1. Not sure why this is news or even remotely controversial. Any activity that can possibly give a person pleasure can be considered “addictive”, including exercise and productive work.

  2. I reguarly get tanked whilst surfing for pr0n, but then spend hours reading wikipedia, filling out customer service questionnaires and playing online poker.

    Not addicted, just unemployed.

  3. Wow, that addiction test is comedy gold. I choked on my coffee when I got to

    “How often do you block out disturbing thoughts about your life with soothing thoughts of the Internet?”

    The internet: now more soothing.

    1. The internet: now more soothing.

      It seems funny phrased that way, but try “distracting thoughts about something on the Internet” – whether it’s the best upgrade combination for your WoW character and guild politics, or that story you read on Boing Boing (and the associated raging comment thread that’s got your dander up).

      When I went through my severe depression, I didn’t become an Internet addict, but I was severely avoidant, so I can see how it works. It’s actually a LOT like obsessive-compulsive disorder: You think about something that disturbs you; you don’t like feeling like that, you go find something to distract you, and you do it mono-maniacally so you can’t think about the thing that’s disturbing you.

      What I was avoiding was the fact that I was totally freeking miserable and had no good explanation for being totally freeking miserable. I sunk myself into reading books, mass email discussion lists, roleplaying games, computer programming, all sorts of distractions. If I’d focused on the mass email discussion lists, I could have turned into an Internet addict.

  4. Interesting article. I’ve heard of internet addiction but avoided any and all info on it because I was afraid it would hit a bit too close to home. I’m glad to have some reassurance that I’m not addicted. Most of my classes, even though my college is local, are online.

    But there are always those who take things to the extreme. We Americans are so sensitive to the naked human body, when we get old enough to seek our fantasies online it’s no wonder we become addicted.

  5. Wow, I got a 46 on that test, even though I did the more-honest-than-honest thing and ticked every box +1 of what I was going to tick in the first place.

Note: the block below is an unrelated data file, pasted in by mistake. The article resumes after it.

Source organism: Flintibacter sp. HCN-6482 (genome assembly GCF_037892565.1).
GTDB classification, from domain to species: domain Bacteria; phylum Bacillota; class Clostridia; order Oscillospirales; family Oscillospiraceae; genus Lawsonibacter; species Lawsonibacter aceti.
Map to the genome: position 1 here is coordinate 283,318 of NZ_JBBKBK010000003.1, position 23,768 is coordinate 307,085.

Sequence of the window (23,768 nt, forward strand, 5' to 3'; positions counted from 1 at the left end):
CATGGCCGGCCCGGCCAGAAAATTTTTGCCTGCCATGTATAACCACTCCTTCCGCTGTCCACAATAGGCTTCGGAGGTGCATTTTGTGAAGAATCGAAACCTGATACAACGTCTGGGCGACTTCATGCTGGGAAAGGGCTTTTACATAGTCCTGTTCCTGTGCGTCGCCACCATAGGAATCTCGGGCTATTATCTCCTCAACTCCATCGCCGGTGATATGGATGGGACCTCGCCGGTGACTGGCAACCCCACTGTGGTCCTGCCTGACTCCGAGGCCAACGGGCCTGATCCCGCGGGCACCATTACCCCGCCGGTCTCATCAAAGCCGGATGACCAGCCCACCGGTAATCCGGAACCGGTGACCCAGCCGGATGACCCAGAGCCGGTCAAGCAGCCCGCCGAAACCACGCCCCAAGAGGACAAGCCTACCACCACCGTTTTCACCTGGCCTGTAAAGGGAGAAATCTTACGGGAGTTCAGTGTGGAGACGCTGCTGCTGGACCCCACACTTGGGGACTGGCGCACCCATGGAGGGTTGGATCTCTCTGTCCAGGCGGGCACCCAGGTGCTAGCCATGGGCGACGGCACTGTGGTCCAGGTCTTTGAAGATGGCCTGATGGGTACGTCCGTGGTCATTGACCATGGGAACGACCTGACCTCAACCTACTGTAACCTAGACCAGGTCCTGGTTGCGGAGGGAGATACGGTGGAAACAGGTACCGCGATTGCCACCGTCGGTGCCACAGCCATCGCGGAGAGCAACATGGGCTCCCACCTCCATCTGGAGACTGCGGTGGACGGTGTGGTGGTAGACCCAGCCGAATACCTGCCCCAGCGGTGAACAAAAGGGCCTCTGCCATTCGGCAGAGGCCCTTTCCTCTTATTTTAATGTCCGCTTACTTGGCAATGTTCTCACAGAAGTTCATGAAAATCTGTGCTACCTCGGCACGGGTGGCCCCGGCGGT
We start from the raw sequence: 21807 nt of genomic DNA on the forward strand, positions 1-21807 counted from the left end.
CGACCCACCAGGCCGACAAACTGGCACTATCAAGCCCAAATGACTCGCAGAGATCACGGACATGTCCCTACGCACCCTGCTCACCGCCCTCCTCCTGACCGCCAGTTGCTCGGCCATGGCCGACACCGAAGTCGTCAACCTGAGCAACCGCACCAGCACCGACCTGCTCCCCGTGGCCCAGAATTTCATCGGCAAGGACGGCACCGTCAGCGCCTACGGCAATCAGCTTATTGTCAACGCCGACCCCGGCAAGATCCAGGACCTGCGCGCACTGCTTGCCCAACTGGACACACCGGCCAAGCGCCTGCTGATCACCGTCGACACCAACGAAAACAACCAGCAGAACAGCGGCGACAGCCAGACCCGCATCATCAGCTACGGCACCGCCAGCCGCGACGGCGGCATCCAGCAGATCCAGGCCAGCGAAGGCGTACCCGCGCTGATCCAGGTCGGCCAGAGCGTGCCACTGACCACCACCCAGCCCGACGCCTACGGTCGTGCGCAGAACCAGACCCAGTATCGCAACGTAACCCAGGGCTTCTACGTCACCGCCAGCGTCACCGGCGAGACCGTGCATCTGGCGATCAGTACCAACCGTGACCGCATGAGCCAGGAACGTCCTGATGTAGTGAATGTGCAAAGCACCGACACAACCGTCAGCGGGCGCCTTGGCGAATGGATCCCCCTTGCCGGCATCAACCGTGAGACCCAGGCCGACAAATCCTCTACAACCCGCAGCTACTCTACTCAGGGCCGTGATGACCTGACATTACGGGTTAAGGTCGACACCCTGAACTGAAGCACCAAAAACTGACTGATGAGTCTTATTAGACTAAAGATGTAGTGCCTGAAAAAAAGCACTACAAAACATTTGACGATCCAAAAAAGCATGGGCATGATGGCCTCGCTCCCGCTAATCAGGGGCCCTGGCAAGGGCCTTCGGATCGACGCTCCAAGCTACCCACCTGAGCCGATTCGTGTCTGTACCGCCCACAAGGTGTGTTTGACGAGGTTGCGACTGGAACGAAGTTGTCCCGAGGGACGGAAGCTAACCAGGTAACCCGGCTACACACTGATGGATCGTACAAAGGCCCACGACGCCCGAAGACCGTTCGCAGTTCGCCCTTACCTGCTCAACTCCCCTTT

6. I only scored a 31 on their internet-addiction test, but I don’t think that’s accurate. When I go out for fun, I tend to pick places based on whether or not they have free wifi. When I travel, I pick hotels with net access. I get uncomfortable and paranoid when I can’t log on for a couple days. My hobbies and social life are very tied to the internet, so when I’m offlined for a long time it feels like temporarily losing use of a limb.

  7. I scored 38.

    I know I spend too much time online (like right now), and sometimes I know I ought to be doing other things, but it’s generally not a big deal. I put off doing the housework for half an hour, but still do it. I leave 5 minutes later than planned to meet friends. I check my email far too often. I browse the web at work too much.

    I think the worst effect on my life is not trying new things. I keep meaning to get some new hobbies, but browsing the web and thinking about it is too easy.

  8. I played a mmporg for a while (about a year) and witnessed a lot of deranged and disturbed behaviors from other players who were seemingly always online and ridiculously obsessive about in game relationships (It wasn’t much fun when I had a guildie who was talking about killing himself). Eventually I had just had to stop because it was taking too much time out of my life.